In addition, legally, it is not clear yet how the “old” liability legal regime will address the new technology. Who is responsible when something goes wrong in a clinical care unit supported by telehealth providers or in a tele-ultrasound guided by a remote physician? How quickly is the physician required to review results of the medical examination and would patient involvement in monitoring herself detract from the physician’s responsibility if the monitoring was done in the wrong way? (Probably not).

On the technological end, standardization, connectivity and interoperability between different apps and telehealth platforms are required. Without these, it is and will continue to be very difficult to incorporate and use emerging technologies in healthcare.

These challenges are yet to be met.

WEARABLES AND OTHER PERSONAL HEALTH TECHNOLOGIES

Smart health devices, such as mobile apps, wearable devices, and digital assistants can provide tracking and monitoring, personalized recommendations to users, and even diagnostic services. Wearable devices can track activities and other indicators such as heart rate, temperature, and oxygen levels. Wearable devices can also use AI technology to make health assessments such as early detection of risk factors, and to provide recommendations such as exercise and fitness recommendations. Smart devices can also help patients managing chronic diseases, for example by performing continuous blood sugar tracking for individuals managing diabetes. Telehealth can also benefit from use of smart devices as they may allow healthcare providers to assess patients at a distance by means of such devices. The WHO has rolled out an AI digital health assistant to help individuals quit smoking.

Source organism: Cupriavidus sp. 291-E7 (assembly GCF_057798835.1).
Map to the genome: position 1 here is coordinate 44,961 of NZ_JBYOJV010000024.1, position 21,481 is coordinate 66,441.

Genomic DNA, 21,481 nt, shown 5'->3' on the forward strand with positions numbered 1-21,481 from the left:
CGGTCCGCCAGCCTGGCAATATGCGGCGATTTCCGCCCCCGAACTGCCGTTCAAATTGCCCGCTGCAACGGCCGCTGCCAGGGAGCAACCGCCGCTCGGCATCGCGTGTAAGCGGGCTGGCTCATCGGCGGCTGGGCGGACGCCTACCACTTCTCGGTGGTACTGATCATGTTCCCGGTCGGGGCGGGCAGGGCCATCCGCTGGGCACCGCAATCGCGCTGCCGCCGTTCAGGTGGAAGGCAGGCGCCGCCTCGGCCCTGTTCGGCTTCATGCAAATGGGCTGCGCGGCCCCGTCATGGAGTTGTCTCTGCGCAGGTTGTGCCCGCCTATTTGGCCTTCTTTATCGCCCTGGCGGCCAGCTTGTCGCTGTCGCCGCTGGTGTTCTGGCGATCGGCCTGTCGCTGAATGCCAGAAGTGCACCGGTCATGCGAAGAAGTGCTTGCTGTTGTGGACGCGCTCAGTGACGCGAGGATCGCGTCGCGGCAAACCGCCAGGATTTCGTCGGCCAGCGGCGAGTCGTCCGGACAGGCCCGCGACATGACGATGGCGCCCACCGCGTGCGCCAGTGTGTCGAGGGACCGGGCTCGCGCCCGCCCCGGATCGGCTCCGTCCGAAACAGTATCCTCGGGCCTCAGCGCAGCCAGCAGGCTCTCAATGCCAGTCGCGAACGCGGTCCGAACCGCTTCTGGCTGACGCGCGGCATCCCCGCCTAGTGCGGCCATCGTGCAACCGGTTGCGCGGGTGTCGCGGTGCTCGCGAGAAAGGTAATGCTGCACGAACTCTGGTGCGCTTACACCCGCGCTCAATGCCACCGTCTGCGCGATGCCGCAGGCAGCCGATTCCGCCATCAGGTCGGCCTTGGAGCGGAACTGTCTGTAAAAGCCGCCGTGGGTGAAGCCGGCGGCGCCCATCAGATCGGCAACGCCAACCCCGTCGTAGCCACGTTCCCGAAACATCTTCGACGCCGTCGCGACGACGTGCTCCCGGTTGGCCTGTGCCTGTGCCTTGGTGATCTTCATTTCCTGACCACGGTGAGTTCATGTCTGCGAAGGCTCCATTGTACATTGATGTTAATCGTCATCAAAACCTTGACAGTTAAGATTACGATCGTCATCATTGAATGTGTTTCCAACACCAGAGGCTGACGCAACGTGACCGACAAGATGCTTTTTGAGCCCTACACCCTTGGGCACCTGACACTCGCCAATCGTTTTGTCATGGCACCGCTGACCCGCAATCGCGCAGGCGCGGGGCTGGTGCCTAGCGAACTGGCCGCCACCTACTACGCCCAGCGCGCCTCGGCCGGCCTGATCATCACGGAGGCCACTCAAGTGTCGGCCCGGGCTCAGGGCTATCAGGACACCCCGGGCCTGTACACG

However, wireless and wearable medical devices are potentially subject to cyber-attacks that can affect their efficacy and threaten patients’ privacy. In April 2018, the European Commission published a Communication on enabling the digital transformation of health and care in the Digital Single Market which highlights the importance of technology and lays out the context, needs, and recommendations for using digital solutions to improve health and healthcare. Among other issues the Communication encourages collaboration among  different  EU  actors, promotes  exchange of information, investment in digital solutions, increased use of data, and use of person-centered digital tools.